With regard to suicide and self-harm in places of detention, see section 4.7.

3.4 Violence against women and girls [41]

UPR recommendations [42]

  • Continue efforts to tackle violence against women and girls, domestic violence and harmful practices.
  • Take measures to prevent secondary victimisation and the negative impact of domestic violence on children.
  • Dedicate sufficient resources at all levels to ensure effective implementation of the Istanbul Convention.

Every Minister in the Scottish Government takes tackling violence against women and girls seriously, and it is a priority area for the First Minister in the context of her wider ambitions to advance gender equality. The Cabinet Secretary for Communities, Social Security and Equalities has responsibility for overall strategy in this area, with a particular focus on violence prevention and building the capability of services, while the Cabinet Secretary for Justice oversees the development of a strong Justice response to supporting victims and tackling perpetrators.

Scottish Government strategy

The Scottish Government is implementing Equally Safe, [43] Scotland’s strategy to tackle all forms of violence against women and girls - working with stakeholders to prevent violence from occurring in the first place, build the capability and capacity of mainstream and specialist services to support survivors and those at risk, and strengthen the Justice response to victims and perpetrators.

The 2017-18 PfG contains a commitment to publish and implement a delivery plan for Equally Safe. Following a consultation on a draft version, Equally Safe - A Delivery Plan for Scotland’s Strategy to Prevent Violence Against Women and Girls was published on 24 November 2017. [44]

Legislation

The Scottish Government has introduced the Domestic Abuse (Scotland) Bill, [45] which will, if passed by Parliament, provide for a specific offence of domestic abuse. The Bill introduces a new offence criminalising a course of abusive behaviour towards a partner or ex-partner, which will appropriately and effectively criminalise the type of pernicious coercive and controlling behaviour that can constitute domestic abuse. The new offence will cover all the types of behaviour that can constitute domestic abuse, including psychological harm. While physical harm and overt threats can be prosecuted using, for example, common law assault and the offence of threatening or abusive behaviour, psychological harm can be very challenging to prosecute using existing laws.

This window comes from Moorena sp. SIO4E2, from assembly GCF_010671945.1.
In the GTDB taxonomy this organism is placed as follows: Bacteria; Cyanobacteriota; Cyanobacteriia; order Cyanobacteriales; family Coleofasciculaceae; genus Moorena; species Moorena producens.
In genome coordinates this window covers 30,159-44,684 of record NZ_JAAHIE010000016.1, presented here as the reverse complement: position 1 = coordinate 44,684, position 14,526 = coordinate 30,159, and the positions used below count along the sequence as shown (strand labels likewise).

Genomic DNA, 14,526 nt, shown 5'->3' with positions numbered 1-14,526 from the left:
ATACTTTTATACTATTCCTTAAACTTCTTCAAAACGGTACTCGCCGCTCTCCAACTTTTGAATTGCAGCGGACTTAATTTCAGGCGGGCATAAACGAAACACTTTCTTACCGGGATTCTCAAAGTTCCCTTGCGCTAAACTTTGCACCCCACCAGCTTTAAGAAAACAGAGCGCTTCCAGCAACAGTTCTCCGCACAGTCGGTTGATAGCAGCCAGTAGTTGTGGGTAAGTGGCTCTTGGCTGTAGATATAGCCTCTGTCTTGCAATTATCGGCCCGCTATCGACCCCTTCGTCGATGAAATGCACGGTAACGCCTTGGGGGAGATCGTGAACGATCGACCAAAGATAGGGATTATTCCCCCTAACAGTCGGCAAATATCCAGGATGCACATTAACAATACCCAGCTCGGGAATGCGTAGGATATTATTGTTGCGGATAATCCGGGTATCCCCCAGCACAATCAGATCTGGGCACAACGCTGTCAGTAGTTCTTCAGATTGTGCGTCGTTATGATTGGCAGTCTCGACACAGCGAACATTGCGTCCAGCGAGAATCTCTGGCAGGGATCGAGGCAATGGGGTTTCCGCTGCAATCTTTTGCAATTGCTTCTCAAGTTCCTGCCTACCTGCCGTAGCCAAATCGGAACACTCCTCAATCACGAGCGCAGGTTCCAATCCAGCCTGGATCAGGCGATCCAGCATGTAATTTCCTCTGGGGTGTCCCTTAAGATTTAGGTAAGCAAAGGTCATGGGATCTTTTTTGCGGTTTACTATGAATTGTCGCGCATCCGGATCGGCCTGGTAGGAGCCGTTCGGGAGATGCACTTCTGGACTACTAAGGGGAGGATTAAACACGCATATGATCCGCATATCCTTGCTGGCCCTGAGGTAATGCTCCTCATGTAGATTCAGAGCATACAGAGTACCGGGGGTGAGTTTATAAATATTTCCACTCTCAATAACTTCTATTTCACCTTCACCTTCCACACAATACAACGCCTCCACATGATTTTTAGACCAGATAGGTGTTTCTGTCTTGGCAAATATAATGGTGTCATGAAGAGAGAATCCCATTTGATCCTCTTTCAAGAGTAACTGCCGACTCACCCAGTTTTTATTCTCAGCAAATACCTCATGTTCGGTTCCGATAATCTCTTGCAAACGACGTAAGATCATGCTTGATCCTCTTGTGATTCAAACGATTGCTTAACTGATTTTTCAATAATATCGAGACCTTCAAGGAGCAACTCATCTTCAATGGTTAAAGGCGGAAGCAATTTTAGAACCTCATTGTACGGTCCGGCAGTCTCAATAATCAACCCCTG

The following provisions of the Abusive Behaviour and Sexual Harm (Scotland) Act 2016 [46] came into force on 24 April 2017:

  • the introduction of a ‘statutory domestic abuse aggravator’ to ensure courts take domestic abuse into account when sentencing offenders
  • power for courts to make non-harassment orders in cases where they cannot do so at present
  • a requirement for judges to give juries specific directions when dealing with sexual offence cases to help improve access to justice for victims
  • the extension of Scottish courts’ extra-territorial jurisdiction over sexual offences committed against children to cover the other jurisdictions of the UK

The Act also created a specific offence of sharing private intimate images without consent (commonly known as ‘revenge porn’), with a maximum penalty of five years’ imprisonment, which came into force on 3 July 2017. Through the work of the Equally Safe Justice Expert Group, the Scottish Government is looking at both medium and longer term improvements that can be made to the justice system for all victims of this type of violence, including domestic abuse victims and their children.

Raising awareness

The Scottish Government undertook a publicity campaign to coincide with the commencement of the offence criminalising the non-consensual sharing of intimate images in the 2016 Act. [47] The campaign aimed both to raise awareness of the new offence and to challenge “victim blaming” attitudes.

Additional funding of £30,000 (from the £20 million Violence against Women and Girls Justice Fund) was allocated to Rape Crisis Scotland to develop a campaign to increase public understanding of responses to rape. [48] The campaign complements the jury directions provisions introduced by the 2016 Act, which introduced a requirement for judges to give directions to juries on how people may respond to becoming a victim of rape, which are designed to ensure any pre-conceived views about how someone who has been raped should react do not influence how a jury reaches a decision in a case.

Funding

In the face of significant austerity, equality funding has been held in Scotland at similar levels since 2012. The Scottish Government is investing significant levels of funding to tackle violence against women and girls, including nearly £30 million over 2017-20 from the Equality budget. This includes direct provision for front line domestic abuse and sexual assault services, as well as funding for the National Domestic Abuse, Forced Marriage and Rape Crisis Helplines. The Scottish Government has also invested an additional £20 million over 2015-18 from Justice budgets, which includes increased support for advocacy provision.